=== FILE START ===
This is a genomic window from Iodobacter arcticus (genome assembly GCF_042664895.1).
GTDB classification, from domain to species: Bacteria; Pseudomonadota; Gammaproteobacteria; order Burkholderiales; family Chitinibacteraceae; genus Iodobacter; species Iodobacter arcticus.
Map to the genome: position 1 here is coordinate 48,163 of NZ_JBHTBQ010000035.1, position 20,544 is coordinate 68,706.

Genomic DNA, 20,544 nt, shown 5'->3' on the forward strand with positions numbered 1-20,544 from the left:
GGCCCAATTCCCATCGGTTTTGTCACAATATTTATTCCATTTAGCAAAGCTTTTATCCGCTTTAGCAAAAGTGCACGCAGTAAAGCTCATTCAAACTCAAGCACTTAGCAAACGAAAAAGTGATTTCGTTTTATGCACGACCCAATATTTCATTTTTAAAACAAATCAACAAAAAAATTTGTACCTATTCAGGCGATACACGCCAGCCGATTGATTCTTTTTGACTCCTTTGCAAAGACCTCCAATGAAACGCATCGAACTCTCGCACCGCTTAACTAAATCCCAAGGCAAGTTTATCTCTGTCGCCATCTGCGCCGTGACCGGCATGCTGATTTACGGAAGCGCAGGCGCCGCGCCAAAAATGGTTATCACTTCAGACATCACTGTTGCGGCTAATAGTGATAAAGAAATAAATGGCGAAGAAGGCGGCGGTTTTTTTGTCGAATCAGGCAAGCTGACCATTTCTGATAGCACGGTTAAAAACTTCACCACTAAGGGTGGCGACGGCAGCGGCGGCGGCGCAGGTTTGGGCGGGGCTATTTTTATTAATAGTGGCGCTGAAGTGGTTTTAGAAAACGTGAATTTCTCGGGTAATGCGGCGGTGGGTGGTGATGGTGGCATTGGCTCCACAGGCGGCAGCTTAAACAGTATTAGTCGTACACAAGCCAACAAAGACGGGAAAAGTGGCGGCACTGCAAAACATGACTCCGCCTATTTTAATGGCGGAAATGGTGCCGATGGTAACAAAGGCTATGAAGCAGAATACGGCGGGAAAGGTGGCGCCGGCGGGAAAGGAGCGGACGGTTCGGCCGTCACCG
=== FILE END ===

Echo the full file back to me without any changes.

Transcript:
This is a genomic window from Iodobacter arcticus (genome assembly GCF_042664895.1).
GTDB classification, from domain to species: Bacteria; Pseudomonadota; Gammaproteobacteria; order Burkholderiales; family Chitinibacteraceae; genus Iodobacter; species Iodobacter arcticus.
Map to the genome: position 1 here is coordinate 48,163 of NZ_JBHTBQ010000035.1, position 20,544 is coordinate 68,706.

Genomic DNA, 20,544 nt, shown 5'->3' on the forward strand with positions numbered 1-20,544 from the left:
GGCCCAATTCCCATCGGTTTTGTCACAATATTTATTCCATTTAGCAAAGCTTTTATCCGCTTTAGCAAAAGTGCACGCAGTAAAGCTCATTCAAACTCAAGCACTTAGCAAACGAAAAAGTGATTTCGTTTTATGCACGACCCAATATTTCATTTTTAAAACAAATCAACAAAAAAATTTGTACCTATTCAGGCGATACACGCCAGCCGATTGATTCTTTTTGACTCCTTTGCAAAGACCTCCAATGAAACGCATCGAACTCTCGCACCGCTTAACTAAATCCCAAGGCAAGTTTATCTCTGTCGCCATCTGCGCCGTGACCGGCATGCTGATTTACGGAAGCGCAGGCGCCGCGCCAAAAATGGTTATCACTTCAGACATCACTGTTGCGGCTAATAGTGATAAAGAAATAAATGGCGAAGAAGGCGGCGGTTTTTTTGTCGAATCAGGCAAGCTGACCATTTCTGATAGCACGGTTAAAAACTTCACCACTAAGGGTGGCGACGGCAGCGGCGGCGGCGCAGGTTTGGGCGGGGCTATTTTTATTAATAGTGGCGCTGAAGTGGTTTTAGAAAACGTGAATTTCTCGGGTAATGCGGCGGTGGGTGGTGATGGTGGCATTGGCTCCACAGGCGGCAGCTTAAACAGTATTAGTCGTACACAAGCCAACAAAGACGGGAAAAGTGGCGGCACTGCAAAACATGACTCCGCCTATTTTAATGGCGGAAATGGTGCCGATGGTAACAAAGGCTATGAAGCAGAATACGGCGGGAAAGGTGGCGCCGGCGGGAAAGGAGCGGACGGTTCGGCCGTCACCG